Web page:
Antibiotics can make melanoma worse in mice by accelerating metastatic bone growth, likely because the drugs deplete the mice’s gut flora and weaken their immune response, according to a new study by researchers at Emory University in Atlanta, US.
The findings underscore the importance of the gut microbiome for overall health and suggest that physicians should carefully weigh gastrointestinal effects when using antibiotic therapies while treating cancer or other diseases, said one of the study’s authors, Dr. Subhashis Pal.
“Any disease or therapy that affects the gut microbiome could have a negative impact on our health,” said Dr Pal, who presented the paper at the annual meeting of the American Society for Bone and Mineral Research in Austin, Texas, US
Antibiotics can make melanoma worse
“In our study, we found that the gut microbiome limits the progression of melanoma bone lesions in mice by promoting the expansion of intestinal natural killer (NK) cells and T helper (Th1) cells and enhancing their migration to the tumor site,” said Dr. Pal .
“Antibiotics can worsen melanoma by depleting the gut microbiome and reducing the population of gut NK cells and Th1 cells. This made the mice more vulnerable to tumor growth. They had a higher tumor burden than control mice whose gut microbiomes were intact,” the researcher added.
Osteolytic bone metastasis is a complication of malignant melanoma. The researchers hypothesized that using antibiotics to deplete the mice’s gut microbiome could damage their gut immune cells and thus alter their immune response, leading to accelerated bone metastases.
The mouse experiment
The scientists injected B16-F10 melanoma cells into the hearts and bones of mice that had been treated with broad-spectrum antibiotics. As they predicted, the antibiotic injections accelerated metastatic bone growth in those mice, compared to control mice that didn’t get the injections, they write Medical Xpress.
The study revealed the mechanism of metastatic growth of melanoma. Flow cytometric analysis of Peyer’s patches and bone marrow cells from tumor lesions showed that microbiome depletion prevented melanoma-induced expansion of intestinal NK and Th1 cells and their migration from the intestine to tumor-bearing bone.
Direct measurement of NK and Th1 cell migration using Kaede mice, a strain expressing a photoconvertible fluorescent protein that allows direct tracking of intestinal lymphocytes, showed that antibiotics decreased NK and Th1 cell migration from the intestine to the tumor site approximately eightfold.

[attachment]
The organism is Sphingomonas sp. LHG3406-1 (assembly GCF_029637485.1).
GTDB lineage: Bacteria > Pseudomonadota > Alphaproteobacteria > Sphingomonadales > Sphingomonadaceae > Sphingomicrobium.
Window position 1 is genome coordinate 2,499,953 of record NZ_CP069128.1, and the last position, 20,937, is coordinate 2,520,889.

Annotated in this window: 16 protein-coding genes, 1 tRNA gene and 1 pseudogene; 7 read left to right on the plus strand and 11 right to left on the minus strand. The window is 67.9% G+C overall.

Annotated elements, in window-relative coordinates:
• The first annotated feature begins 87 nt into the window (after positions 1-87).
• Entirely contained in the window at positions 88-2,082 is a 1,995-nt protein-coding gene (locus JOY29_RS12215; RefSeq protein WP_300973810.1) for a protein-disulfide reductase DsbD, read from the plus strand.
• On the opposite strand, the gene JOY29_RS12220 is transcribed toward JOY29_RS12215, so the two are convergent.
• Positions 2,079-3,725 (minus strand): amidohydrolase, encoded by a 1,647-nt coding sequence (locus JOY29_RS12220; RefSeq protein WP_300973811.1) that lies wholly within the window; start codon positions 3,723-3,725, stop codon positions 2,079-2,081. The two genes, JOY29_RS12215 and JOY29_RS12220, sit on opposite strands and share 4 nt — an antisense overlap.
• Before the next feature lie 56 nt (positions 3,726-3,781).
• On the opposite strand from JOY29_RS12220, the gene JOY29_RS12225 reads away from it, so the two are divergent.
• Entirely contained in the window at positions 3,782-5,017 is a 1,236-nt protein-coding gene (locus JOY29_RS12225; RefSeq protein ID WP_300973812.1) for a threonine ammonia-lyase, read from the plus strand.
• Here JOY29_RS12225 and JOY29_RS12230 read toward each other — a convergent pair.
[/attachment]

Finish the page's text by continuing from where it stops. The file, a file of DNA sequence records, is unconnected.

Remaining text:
The mechanism of action of antibiotics, in detail
When NK cells and Th1 cells leave the gut as part of the body’s immune response, the process is mediated by the S1PR5 and S1PR1 receptors. Pharmacological blockade of cell migration through receptors involving S1PR5 with NK cells or S1PR1 with Th1 cells mimicked the effects of antibiotics. The blockade prevented the expansion of NK cells and Th1 cells in the bone marrow and caused the accelerated growth of bone metastases.
The influx of circulating NK and Th1 cells to the tumor site is directed by the chemokine ligand CXCL9, which is expressed by bone marrow cells, and CXCR3, which is expressed by NK and Th1 cells. Global deletion of CXCR3 or antibody neutralization of CXCL9 decreased the frequency of NK and Th1 tumor cells and resulted in tumor growth.
This study strongly indicates that antibiotic-induced changes in the microbiome could have negative clinical consequences not only in melanoma but also in other diseases, Dr. Pal said.
Antibiotics can make melanoma worse, which should make us all more careful about our treatments
“For example, inflammatory bowel disease, or other gut conditions that create inflammation, can lead to an increase in Th17 cells, the number of TNF-producing cells in the gut, which ultimately has a negative impact on our bone health,” explains the man of science.
“Similarly, we saw that in a model of surgical menopause, reduced estrogen levels cause bacterial metabolites to cross the gut barrier more easily and hyperactivate the immune system. As a result, the number of cytokine-producing T cells in the gut and bone marrow increases, contributing greatly to bone loss,” he added.
“We should be very careful with our gut microbiome and the unintended adverse consequences of antibiotic regimens. Instead, probiotics can play a major role in maintaining a healthy gut microbiome and overall better health,” concluded Dr. Pal.